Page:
If you doubt that the stock market is no place for the faint of heart, then consider this: Two of 2014’s worst performing stocks among the media and tech companies we track (DreamWorks Animation and Pandora) ranked among the biggest gainers in 2013 , and three of this year’s best bets (RealD, Barnes & Noble, and Apple) were underperformers in 2013.
The general results reflect investors’ growing reluctance to invest in media as a sector, focusing instead on the quirks of individual stocks. Wall Street still likes media companies, but it doesn’t love them as they grappled with growing competition from digital content providers, and an uncertain ad market. The Dow Jones U.S. Media Index ended 2014 +10.2% — slightly below the overall market measured by the Standard & Poors 500, which was +11.4%. Last year the Index was up 47% for the year vs 29.6% for the S&P.
The change of heart is especially apparent when you look at traditional Big Media companies. They were mixed in 2014, a contrast to 2013 when all were up by double-digit percentages. The top 2014 performer in the elite group was Disney (+23.3%) followed by Time Warner (+22.5%), Sony (+18.4%), Comcast (+11.4%), and Fox (+9.2%). But CBS shares — which led the pack in 2013 — fell 13.2% followed by Viacom (-13.8%), and Discovery (-25.4%).
Here are 2014’s best and worst performing media stocks. Note: The list doesn’t include Liberty Media and its related equities. The spin off of Liberty Broadband — which includes Liberty’s Charter Communications holdings — makes a straight year-over-year comparison meaningless. We also left off companies with IPOs in 2014 including Alibaba.
1. Electronic Arts (+105.1%). Hits including FIFA, Madden NFL, Hockey Ultimate Team, and Dragon Age: Inquisition helped the game maker to achieve its goal to generate a 20% operating margin — and grow enough to join the NASDAQ 100. And next year looks strong with widely anticipated planned releases including Battlefield Hardline, Titanfall, and Star Wars Battlefront.
2. Barnes & Noble (+55.3%). The stock price took a roller coaster ride in 2014. But at year end investors like the plan to spin off the struggling Nook digital business. The college textbook operation is still strong. And they have faith that CEO Michael Huesby, a seasoned deal maker, will come up with a strategy that rewards shareholders who stick with the book retailer.
3. Facebook (+42.7%): The social media giant overcame investor concerns that it would have trouble selling ads on mobile devices. Investors are eager to see what’s in store for 2015 as it expands into video and search — and integrates its newly acquired messaging service WhatsApp and virtual reality provider Oculus Rift.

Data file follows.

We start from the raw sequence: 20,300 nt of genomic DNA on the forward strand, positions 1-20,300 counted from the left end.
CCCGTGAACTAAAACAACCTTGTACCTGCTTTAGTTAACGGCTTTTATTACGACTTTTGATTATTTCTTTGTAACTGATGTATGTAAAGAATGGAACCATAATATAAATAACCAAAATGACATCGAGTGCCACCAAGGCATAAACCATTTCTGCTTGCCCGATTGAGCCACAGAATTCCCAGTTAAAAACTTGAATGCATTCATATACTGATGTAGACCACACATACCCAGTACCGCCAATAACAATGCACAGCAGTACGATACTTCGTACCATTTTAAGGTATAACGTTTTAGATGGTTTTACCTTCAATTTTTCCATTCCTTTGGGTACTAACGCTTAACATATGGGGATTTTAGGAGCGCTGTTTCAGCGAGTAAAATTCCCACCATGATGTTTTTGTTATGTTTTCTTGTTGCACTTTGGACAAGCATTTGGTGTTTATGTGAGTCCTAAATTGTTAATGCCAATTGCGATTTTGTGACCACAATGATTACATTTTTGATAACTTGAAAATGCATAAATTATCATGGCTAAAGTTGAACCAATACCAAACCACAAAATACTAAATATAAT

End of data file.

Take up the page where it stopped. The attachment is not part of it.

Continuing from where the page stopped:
4. RealD (+38.2%): A rising stock price doesn’t always mean a business is thriving. In the case of the struggling 3D technology company, this year’s gains followed decisions to cut costs including 20% of RealD’s staff — part of an attempt to fend off a hostile $600 million takeover proposal from hedge fund Starboard Value. In a November letter to CEO Michael Lewis, Starboard’s Jeffrey Smith said that his fund “reaffirmed its desire and ability to own” RealD and said that it “has reserved all of its rights to take any action” to buy it.
5. Apple (37.7%): The bad news: The company became more dependent on iPhone sales after disappointing those who eagerly anticipated an Apple TV or some other game-changing new product. The good news: Consumers like the new iPhone 6 and 6 Plus. Investors have high hopes for the Apple Watch when it comes out in 2015. Oh, and Apple quieted Wall Street naysayers by raising its stock repurchase plan by $30 billion to $90 billion through next year.
1. Twitter (-33.0%): The stock soared after its November 2013 IPO, and this year it fell back to earth. Investors became alarmed in February when Twitter reported disappointing sub growth numbers. CEO Dick Costolo vowed to make the service easier for newbies to use. But he exacerbated fears that the company was off track by replacing nearly all of the company’s top officers including the COO, head of product, and chief engineer.
2. DreamWorks Animation (-28.0%): It wrote down $13.5 million in February for Turbo (which the SEC is investigating), plus $57 million in April for Mr. Peabody & Sherman. Analysts are bracing themselves for another loss from the studio’s latest release, Penguins Of Madagascar. Meanwhile deal talks with Japan’s Softbank and Hasbro collapsed. That’s a lot of drama for a company that makes comedies.
3. Pandora (-25.6%): The Internet’s largest radio music service struck a sour note this year as competition intensified from rivals including Apple iTunes Radio, Google Play Music, iHeart Radio, and Spotify. Investors also are concerned about a pending Copyright Royalty Board ruling that will determine how much Pandora will have to pay for tunes beginning in 2016. It wants to shell out less, but music companies want more.
4. Discovery (-25.4%): As a pure-play basic cable company, Discovery was exposed as the industry saw domestic ratings and ad sales decline. Investors like its overseas expansion — including acquisitions of EuroSport and Scandanavia’s SBS. But they also know it will take years to see a big payoff from them.
5. National CineMedia (-23.4%): The leading movie theater ad sales company has been struggling to persuade buyers to divert dollars from TV to multiplexes. And it thought it had solved its biggest problem in May, when it agreed to buy its top competitor, ScreenVision. But the vision of becoming a one-stop shop for movie ads blurred in November when the Justice Department challenged the merger on antitrust grounds. Courts will hear the case next year.
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